Texas A&M University-Commerce held the opening of Patrick Dougherty’s most recent sculpture on February 5. Students, faculty, staff and friends of the university gathered at the sculpture site to celebrate the distinct occasion.
“It is a special event and a special day in the life of the university,” said President Dan Jones. “As you know, we are observing a very special milestone this year, and that’s the 125th anniversary of our founding in 1889. Now we didn’t get to be 125 years old by doing the same thing over and over again. We got to be 125 years old by doing new stuff for the first time. That was what Professor Mayo did in 1889. The idea of starting a teachers’ college in this part of the world was, well, an untested and revolutionary concept. And, you see what great things have come from that vision. That’s what I see in this piece of art. It’s a one of a kind sculpture. It’s the first time that this university, or really this entire region, has launched out on something so creative and so innovative. So, I really think that it captures the spirit of this institution in a very special way.”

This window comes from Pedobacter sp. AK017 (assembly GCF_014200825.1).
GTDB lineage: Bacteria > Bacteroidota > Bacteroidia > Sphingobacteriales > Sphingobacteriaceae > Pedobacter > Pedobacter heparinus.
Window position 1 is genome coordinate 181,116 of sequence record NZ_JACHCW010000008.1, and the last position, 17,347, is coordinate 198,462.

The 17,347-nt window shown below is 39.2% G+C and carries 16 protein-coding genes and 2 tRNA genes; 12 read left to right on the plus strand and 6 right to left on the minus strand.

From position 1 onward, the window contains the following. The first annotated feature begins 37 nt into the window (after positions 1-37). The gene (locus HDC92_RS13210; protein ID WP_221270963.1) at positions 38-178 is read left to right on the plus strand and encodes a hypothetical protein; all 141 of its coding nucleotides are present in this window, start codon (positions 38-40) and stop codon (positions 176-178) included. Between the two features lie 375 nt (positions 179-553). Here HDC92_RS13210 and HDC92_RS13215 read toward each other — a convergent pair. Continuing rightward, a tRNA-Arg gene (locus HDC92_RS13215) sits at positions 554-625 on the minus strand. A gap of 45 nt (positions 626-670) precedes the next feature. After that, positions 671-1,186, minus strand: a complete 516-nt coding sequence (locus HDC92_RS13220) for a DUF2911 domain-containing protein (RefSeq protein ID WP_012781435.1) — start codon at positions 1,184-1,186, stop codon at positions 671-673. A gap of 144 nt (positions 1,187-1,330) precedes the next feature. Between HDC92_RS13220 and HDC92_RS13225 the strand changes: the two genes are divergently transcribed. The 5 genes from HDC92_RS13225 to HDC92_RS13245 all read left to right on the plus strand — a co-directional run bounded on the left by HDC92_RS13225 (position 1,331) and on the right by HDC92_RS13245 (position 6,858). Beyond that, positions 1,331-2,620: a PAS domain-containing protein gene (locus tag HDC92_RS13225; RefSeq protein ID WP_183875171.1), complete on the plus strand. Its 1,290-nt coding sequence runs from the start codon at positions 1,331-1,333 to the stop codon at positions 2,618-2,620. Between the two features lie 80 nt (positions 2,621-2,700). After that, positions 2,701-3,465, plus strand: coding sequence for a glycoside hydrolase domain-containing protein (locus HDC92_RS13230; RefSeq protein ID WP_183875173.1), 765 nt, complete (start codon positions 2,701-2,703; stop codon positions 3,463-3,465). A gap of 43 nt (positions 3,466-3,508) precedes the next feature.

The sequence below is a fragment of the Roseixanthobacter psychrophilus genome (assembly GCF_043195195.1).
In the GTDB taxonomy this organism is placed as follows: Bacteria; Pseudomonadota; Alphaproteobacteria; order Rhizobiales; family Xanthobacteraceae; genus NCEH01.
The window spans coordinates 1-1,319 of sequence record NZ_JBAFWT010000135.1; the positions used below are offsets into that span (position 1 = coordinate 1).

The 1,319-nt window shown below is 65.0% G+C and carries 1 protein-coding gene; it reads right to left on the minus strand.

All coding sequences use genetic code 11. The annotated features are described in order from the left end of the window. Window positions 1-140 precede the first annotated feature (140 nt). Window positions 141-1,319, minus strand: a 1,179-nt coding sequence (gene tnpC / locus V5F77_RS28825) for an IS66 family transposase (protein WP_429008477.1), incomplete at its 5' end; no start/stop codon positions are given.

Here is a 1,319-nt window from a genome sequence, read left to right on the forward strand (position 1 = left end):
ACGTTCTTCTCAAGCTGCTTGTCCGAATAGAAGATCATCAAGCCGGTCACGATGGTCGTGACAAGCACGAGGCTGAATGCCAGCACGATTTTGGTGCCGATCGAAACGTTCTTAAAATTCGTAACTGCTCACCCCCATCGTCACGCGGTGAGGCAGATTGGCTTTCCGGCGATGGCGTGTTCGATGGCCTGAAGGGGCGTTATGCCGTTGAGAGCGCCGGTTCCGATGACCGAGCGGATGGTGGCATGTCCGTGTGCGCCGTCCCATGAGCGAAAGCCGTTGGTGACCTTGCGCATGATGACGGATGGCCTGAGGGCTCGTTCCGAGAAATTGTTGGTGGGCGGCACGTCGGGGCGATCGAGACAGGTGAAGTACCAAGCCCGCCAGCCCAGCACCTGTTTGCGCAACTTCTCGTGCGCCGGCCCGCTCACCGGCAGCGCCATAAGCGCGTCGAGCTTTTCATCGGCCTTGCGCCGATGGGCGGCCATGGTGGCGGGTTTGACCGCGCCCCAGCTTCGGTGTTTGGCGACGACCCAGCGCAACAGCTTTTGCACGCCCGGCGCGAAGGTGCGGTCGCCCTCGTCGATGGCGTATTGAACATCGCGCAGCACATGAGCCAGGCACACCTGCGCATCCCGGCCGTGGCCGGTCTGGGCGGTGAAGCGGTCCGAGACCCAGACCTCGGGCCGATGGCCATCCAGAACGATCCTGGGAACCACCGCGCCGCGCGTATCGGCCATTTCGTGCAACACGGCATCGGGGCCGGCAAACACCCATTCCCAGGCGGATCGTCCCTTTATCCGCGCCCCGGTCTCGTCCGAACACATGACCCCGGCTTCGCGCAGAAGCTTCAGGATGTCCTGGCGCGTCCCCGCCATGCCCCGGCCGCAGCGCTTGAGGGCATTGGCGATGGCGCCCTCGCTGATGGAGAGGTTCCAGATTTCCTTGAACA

Dougherty spent the two and a half weeks prior to the opening visiting the campus, collecting materials and building his sculpture. With hard work and help from students, faculty, staff and community members, the sculpture slowly but surely came to fruition on the south side of the James G. Gee Library.
“The people who helped with this project; these are some hardcore people,” said Dougherty. “They came out here rain or shine. They really helped with the process. I really appreciate being able to be here. I know a lot more about Commerce and a lot more about the university than I did before, and I’m very impressed. I’m impressed with your students, and I’m impressed with the master of art program because I’ve gotten to know a lot of these students through our work.”
One of the students who worked on the piece named the sculpture Deep in the Heart. Dougherty said that he didn’t feel that it had to be named, but he needed to know if a good name came up. His sculpture is about Texas, nature, the relationship of the two trees and the relationships that were formed during this process from start to finish. After hearing Ashley’s idea, he felt that this title fit what was built.